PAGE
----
Marketing Analytics Grad Student Strengthens Analytics Skills, Builds Confidence
While growing up in Lambertville, New Jersey, Master of Management, Marketing Analytics (MMA) student Vivian O’Brien’s dad always told her, “You can learn anything from anyone at any time of any age.” It’s a lesson she’s carried with her throughout life, reminding her that whether she’s an expert or a novice, there’s always something new to learn – and that everyone she brushes shoulders with has something valuable to offer.
Retaining a posture of continuous learning, O’Brien has always kept her eyes open to opportunities to grow. So, when an ad for the MMA program at Poole College of Management showed up on her Facebook timeline, she looked into it and decided to apply.
“I’m very much a numbers person – words aren’t exactly my forte – so data has always interested me. I have a curious nature and I really enjoy taking time to ask questions, explore ideas and make connections. So, being able to grow my analytics skills to supplement my bachelor’s degree in marketing seemed like a really great opportunity,” O’Brien says.
Working with the Department of Career and Professional Development at her alma mater, the University of North Carolina at Greensboro (UNCG), O’Brien serves as the employment data and marketing coordinator. Analyzing data about UNCG graduates’ employment and income and overseeing marketing efforts to both students and alumni, O’Brien helps the department identify interesting trends in data, market programs and enhance career services.
“One thing I’ve started looking into is how many of our out-of-state students stay in North Carolina to develop the economy here after graduating, how many of them return to their hometowns and how many take jobs elsewhere out-of-state,” she explains. “Before I took this role, the office hadn’t been tracking this. So these are the types of patterns I’m looking for in order to help our department make better decisions with the data we already have.”
Being able to bring in concepts and skills from the MMA curriculum – including courses in data-driven managerial decisions as well as communications, privacy and ethics in data science – has helped O’Brien add even more value.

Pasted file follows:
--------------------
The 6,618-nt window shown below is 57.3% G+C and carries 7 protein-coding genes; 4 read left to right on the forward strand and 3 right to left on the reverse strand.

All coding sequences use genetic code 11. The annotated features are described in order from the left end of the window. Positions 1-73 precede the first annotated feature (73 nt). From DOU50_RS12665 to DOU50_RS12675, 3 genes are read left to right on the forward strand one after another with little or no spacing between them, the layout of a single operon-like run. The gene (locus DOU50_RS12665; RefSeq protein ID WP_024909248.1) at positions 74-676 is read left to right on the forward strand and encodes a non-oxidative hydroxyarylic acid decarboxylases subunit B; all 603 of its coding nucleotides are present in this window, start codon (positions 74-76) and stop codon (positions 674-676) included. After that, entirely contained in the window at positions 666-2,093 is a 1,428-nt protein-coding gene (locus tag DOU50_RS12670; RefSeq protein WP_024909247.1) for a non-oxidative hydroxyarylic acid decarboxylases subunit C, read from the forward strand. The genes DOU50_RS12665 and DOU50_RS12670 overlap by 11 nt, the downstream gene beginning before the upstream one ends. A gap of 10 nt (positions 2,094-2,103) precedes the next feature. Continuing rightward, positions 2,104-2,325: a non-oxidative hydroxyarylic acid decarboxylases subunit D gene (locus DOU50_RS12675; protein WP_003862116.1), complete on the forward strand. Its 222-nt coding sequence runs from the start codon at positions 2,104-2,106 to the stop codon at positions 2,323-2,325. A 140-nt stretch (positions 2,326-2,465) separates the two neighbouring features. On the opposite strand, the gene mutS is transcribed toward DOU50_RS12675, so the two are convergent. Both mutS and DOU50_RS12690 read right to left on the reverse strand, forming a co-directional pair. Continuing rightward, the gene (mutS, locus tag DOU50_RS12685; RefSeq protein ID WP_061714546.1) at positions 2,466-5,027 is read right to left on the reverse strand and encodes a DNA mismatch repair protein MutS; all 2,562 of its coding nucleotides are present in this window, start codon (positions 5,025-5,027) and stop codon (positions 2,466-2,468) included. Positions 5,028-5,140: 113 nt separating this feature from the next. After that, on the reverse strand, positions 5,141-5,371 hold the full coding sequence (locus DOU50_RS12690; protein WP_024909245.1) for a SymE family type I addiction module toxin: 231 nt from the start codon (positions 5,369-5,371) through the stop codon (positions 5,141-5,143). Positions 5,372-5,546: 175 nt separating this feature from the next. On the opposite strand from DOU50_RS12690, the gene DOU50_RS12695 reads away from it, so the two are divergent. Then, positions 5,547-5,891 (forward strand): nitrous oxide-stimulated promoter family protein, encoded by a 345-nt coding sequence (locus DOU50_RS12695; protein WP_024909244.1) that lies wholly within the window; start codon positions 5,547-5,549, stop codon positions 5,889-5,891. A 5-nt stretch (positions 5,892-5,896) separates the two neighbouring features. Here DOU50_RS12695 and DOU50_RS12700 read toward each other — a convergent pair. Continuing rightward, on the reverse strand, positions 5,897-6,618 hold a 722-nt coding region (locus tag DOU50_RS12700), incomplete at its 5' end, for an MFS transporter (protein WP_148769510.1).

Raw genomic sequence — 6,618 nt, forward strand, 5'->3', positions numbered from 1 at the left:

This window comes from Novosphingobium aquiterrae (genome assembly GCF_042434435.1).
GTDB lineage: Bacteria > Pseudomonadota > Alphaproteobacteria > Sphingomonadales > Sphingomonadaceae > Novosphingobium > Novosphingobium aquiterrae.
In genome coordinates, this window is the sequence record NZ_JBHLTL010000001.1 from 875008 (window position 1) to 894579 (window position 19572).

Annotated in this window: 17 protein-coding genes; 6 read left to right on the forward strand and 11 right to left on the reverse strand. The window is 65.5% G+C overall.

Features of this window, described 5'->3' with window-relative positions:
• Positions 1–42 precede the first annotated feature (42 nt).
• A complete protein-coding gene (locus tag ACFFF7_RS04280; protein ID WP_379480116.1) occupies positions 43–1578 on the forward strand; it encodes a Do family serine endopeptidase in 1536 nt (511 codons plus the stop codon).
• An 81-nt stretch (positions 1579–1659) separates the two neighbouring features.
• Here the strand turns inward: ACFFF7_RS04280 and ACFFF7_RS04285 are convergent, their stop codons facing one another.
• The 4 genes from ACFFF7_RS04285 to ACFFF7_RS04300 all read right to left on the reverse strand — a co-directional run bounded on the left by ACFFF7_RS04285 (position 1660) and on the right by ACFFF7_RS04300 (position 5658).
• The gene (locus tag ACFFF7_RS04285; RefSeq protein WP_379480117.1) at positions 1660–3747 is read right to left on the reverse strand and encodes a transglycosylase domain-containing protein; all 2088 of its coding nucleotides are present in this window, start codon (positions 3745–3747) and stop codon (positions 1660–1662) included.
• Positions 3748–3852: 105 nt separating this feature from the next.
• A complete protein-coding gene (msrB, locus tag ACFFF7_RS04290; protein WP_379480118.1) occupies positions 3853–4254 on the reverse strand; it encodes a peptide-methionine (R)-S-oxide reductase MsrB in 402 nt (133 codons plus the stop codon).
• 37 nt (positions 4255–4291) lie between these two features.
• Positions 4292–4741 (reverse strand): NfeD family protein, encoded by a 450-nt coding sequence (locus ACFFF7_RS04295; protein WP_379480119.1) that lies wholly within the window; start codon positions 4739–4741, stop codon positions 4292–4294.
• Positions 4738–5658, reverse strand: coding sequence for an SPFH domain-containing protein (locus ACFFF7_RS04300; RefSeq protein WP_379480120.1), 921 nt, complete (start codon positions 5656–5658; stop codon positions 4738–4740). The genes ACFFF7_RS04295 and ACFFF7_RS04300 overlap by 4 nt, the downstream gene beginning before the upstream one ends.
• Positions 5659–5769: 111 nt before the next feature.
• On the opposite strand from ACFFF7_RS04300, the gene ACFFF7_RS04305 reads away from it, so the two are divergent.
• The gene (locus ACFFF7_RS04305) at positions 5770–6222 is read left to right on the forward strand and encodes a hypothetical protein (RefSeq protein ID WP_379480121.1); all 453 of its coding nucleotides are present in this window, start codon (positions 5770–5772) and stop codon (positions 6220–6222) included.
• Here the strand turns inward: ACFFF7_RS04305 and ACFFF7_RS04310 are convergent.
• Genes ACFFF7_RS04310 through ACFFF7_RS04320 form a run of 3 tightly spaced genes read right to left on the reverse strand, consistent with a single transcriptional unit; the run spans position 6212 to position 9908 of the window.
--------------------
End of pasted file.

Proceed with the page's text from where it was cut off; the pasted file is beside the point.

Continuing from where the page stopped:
“Prior to joining the MMA program, most of what I knew about data was self-taught, so getting more exposure to analytics skills, tools and software like SAS’s JMP will allow me to bring more to the table,” O’Brien explains. “Learning more about how to use data carefully and ethically has also been really helpful. It’s easy to misuse data, so you have to be very intentional and make sure that you’re not misleading people with the information you have.”
Along with the curriculum, O’Brien has appreciated the opportunity to learn from peers in her MMA cohort.
“Connecting with people who work in different fields, whether that’s healthcare or real estate, and learning about how they’re using data to inform their decisions has been really cool. I’ve also appreciated the opportunity to hear their stories. Someone might share about a time they called out something that wasn’t ethical, for example, and how that experience played out. There’s a lot to learn from them,” she says.
All of these courses, skills and networking opportunities have helped her become a stronger leader and a more confident, competent data analyst, O’Brien says – which is what gave her the courage to present at the Southern Association of Colleges and Employers’ annual conference, SoACE, in Charlotte, North Carolina this past December.
Showcasing the incentives she used to persuade UNCG students to participate in a survey, O’Brien shared two strategies she developed to boost participation.
“The first strategy I call the ‘4 Ss’: stroll, scroll, splurge and squat. Wherever students walk, shop, use social media and use the bathroom are good places to place advertisements. The other I call ‘Wave Marketing.’ For the six weeks of data collection, it’s helpful to have multiple giveaways, emails, social media posts and other messages that target different sectors of the college campus population. This creates a response trend that looks like waves week to week,” she says.
“This is the first conference I’ve presented at, and being the youngest presenter there was quite nerve-racking. However, while crafting my presentation, I was able to see just how much work I had done and how I’ve gone above and beyond to push myself. It was humbling to see how others were inspired by my ideas and excited to try out my recommendations on their campuses across the south,” she continues.
Down the road, O’Brien hopes to leverage her MMA degree and professional experience to land a job in her dream industry: fashion.
“The fashion industry has always interested me and there’s an increasing demand in the industry for data analysts – especially for areas like e-commerce. There are a lot of different opportunities I could pursue, but as a long-held passion of mine, I’d love to transition to a role like this in the future,” she says.
And, as an extremely ambitious person, O’Brien says, she’ll do whatever it takes to get there.
“I like to outdo myself and use myself as my own competition. I never want to become complacent or just go with the flow. I always want to do better. I think a lot of this came from riding horses and competing in horse shows – it’s probably the thing that’s developed my character and sense of self the most,” she says. “Horses can get really scared, so you have to be confident in order to guide them. If I’m riding my horse Blaze and I’m timid, that affects him – so I have to be the boss. And I learned to be the boss from a young age.”
This post was originally published in Master of Management Marketing Analytics.